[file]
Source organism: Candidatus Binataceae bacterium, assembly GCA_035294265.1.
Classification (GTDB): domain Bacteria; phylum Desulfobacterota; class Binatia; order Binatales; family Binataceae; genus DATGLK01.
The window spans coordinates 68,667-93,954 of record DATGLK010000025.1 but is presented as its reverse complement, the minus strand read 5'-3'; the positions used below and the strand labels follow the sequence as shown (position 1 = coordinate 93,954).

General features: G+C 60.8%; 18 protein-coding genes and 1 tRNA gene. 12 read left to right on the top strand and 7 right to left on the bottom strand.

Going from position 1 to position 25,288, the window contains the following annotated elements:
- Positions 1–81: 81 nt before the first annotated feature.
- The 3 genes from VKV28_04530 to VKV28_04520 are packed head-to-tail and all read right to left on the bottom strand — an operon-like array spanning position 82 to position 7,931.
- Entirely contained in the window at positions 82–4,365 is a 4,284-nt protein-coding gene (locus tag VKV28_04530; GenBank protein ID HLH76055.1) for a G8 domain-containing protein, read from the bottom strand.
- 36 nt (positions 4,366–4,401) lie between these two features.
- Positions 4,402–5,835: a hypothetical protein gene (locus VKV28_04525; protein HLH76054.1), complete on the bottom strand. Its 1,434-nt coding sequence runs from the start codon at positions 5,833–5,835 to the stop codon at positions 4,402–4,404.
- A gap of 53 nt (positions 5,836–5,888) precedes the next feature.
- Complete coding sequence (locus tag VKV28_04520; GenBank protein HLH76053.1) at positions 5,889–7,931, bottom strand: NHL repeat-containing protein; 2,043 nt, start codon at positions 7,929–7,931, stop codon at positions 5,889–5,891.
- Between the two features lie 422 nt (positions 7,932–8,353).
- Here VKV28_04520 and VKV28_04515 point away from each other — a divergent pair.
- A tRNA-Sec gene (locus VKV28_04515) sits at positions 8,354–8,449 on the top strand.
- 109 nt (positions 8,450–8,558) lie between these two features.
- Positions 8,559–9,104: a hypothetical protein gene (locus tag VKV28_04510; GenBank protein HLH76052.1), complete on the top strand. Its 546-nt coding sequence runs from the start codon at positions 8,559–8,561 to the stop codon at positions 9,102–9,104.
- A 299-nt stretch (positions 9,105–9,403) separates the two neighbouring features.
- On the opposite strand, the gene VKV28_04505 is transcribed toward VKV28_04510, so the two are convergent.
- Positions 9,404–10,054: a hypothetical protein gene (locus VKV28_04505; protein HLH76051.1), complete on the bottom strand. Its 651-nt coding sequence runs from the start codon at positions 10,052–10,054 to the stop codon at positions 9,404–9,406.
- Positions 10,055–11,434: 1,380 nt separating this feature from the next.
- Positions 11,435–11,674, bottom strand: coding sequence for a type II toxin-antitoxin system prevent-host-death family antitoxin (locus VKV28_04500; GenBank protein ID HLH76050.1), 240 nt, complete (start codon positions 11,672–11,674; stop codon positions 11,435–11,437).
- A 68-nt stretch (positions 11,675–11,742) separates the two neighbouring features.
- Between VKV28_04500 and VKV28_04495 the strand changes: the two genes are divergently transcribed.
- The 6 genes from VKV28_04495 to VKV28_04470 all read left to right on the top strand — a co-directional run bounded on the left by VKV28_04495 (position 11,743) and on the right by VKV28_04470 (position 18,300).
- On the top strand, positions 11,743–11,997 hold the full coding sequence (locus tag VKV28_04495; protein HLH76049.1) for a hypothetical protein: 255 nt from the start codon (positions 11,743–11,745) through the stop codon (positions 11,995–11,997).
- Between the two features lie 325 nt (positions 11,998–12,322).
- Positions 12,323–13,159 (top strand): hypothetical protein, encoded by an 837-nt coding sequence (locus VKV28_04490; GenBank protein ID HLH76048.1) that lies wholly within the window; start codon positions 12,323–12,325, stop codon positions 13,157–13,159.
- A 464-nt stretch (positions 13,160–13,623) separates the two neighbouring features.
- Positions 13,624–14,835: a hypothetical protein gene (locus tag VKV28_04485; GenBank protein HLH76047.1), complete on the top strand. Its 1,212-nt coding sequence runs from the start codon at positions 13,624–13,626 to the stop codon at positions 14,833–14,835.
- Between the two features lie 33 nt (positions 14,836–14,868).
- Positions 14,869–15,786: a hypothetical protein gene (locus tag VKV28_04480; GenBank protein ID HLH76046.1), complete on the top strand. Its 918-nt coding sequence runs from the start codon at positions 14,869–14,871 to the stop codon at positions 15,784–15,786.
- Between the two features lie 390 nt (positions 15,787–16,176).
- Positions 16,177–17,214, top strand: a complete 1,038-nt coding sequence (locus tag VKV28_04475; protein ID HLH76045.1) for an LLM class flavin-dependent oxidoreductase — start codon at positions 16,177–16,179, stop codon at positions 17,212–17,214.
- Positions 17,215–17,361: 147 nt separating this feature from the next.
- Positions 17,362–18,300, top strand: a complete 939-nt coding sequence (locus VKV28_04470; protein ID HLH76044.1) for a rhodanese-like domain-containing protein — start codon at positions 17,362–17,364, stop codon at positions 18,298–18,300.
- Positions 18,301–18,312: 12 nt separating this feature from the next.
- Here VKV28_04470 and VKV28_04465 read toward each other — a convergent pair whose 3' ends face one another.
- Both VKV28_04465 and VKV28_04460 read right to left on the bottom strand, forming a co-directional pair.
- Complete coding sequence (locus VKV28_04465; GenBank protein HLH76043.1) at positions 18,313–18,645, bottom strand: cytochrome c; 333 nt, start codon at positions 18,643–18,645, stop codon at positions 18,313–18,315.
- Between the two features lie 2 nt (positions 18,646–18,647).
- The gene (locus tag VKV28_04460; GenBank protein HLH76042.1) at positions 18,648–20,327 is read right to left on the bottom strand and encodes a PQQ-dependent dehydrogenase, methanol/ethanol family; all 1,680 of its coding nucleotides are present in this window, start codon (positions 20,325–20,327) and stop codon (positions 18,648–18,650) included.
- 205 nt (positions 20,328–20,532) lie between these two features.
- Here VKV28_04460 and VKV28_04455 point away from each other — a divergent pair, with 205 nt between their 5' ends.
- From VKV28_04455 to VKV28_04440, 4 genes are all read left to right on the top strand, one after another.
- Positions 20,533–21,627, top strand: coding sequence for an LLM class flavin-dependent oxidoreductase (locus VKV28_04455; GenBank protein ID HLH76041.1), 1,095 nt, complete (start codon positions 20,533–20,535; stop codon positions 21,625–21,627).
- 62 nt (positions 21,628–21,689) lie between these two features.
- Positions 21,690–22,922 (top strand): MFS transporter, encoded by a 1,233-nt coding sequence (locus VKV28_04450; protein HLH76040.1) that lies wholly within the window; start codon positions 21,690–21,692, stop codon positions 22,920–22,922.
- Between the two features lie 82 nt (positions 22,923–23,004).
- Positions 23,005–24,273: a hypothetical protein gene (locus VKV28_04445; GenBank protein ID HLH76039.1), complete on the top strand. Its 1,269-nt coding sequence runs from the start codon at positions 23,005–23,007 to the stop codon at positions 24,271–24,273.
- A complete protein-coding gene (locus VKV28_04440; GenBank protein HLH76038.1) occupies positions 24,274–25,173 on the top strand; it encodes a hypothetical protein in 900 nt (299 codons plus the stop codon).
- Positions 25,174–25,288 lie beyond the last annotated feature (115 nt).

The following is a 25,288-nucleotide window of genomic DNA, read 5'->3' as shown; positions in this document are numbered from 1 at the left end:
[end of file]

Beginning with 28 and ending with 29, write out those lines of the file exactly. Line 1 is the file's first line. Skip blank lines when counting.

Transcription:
- Positions 12,323–13,159 (top strand): hypothetical protein, encoded by an 837-nt coding sequence (locus VKV28_04490; GenBank protein ID HLH76048.1) that lies wholly within the window; start codon positions 12,323–12,325, stop codon positions 13,157–13,159.
- A 464-nt stretch (positions 13,160–13,623) separates the two neighbouring features.